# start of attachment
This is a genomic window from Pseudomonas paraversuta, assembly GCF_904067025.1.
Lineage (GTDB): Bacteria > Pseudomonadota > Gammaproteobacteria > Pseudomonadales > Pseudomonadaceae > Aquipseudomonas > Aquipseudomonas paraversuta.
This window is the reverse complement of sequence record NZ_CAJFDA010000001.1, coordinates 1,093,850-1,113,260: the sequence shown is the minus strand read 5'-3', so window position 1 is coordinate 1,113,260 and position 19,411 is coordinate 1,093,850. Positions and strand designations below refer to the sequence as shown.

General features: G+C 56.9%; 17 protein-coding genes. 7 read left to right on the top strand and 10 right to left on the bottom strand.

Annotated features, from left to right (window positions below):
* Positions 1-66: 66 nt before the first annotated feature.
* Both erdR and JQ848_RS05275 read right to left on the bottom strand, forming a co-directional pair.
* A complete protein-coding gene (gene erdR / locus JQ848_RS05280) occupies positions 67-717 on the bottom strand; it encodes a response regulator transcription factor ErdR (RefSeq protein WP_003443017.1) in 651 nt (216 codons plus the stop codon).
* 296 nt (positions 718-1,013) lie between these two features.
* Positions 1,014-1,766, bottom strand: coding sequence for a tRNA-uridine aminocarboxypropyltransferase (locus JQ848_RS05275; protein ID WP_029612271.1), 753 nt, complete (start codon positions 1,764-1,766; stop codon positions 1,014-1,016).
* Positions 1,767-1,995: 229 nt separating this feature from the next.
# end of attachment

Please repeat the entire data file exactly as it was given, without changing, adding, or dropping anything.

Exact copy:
This is a genomic window from Pseudomonas paraversuta, assembly GCF_904067025.1.
Lineage (GTDB): Bacteria > Pseudomonadota > Gammaproteobacteria > Pseudomonadales > Pseudomonadaceae > Aquipseudomonas > Aquipseudomonas paraversuta.
This window is the reverse complement of sequence record NZ_CAJFDA010000001.1, coordinates 1,093,850-1,113,260: the sequence shown is the minus strand read 5'-3', so window position 1 is coordinate 1,113,260 and position 19,411 is coordinate 1,093,850. Positions and strand designations below refer to the sequence as shown.

General features: G+C 56.9%; 17 protein-coding genes. 7 read left to right on the top strand and 10 right to left on the bottom strand.

Annotated features, from left to right (window positions below):
* Positions 1-66: 66 nt before the first annotated feature.
* Both erdR and JQ848_RS05275 read right to left on the bottom strand, forming a co-directional pair.
* A complete protein-coding gene (gene erdR / locus JQ848_RS05280) occupies positions 67-717 on the bottom strand; it encodes a response regulator transcription factor ErdR (RefSeq protein WP_003443017.1) in 651 nt (216 codons plus the stop codon).
* 296 nt (positions 718-1,013) lie between these two features.
* Positions 1,014-1,766, bottom strand: coding sequence for a tRNA-uridine aminocarboxypropyltransferase (locus JQ848_RS05275; protein ID WP_029612271.1), 753 nt, complete (start codon positions 1,764-1,766; stop codon positions 1,014-1,016).
* Positions 1,767-1,995: 229 nt separating this feature from the next.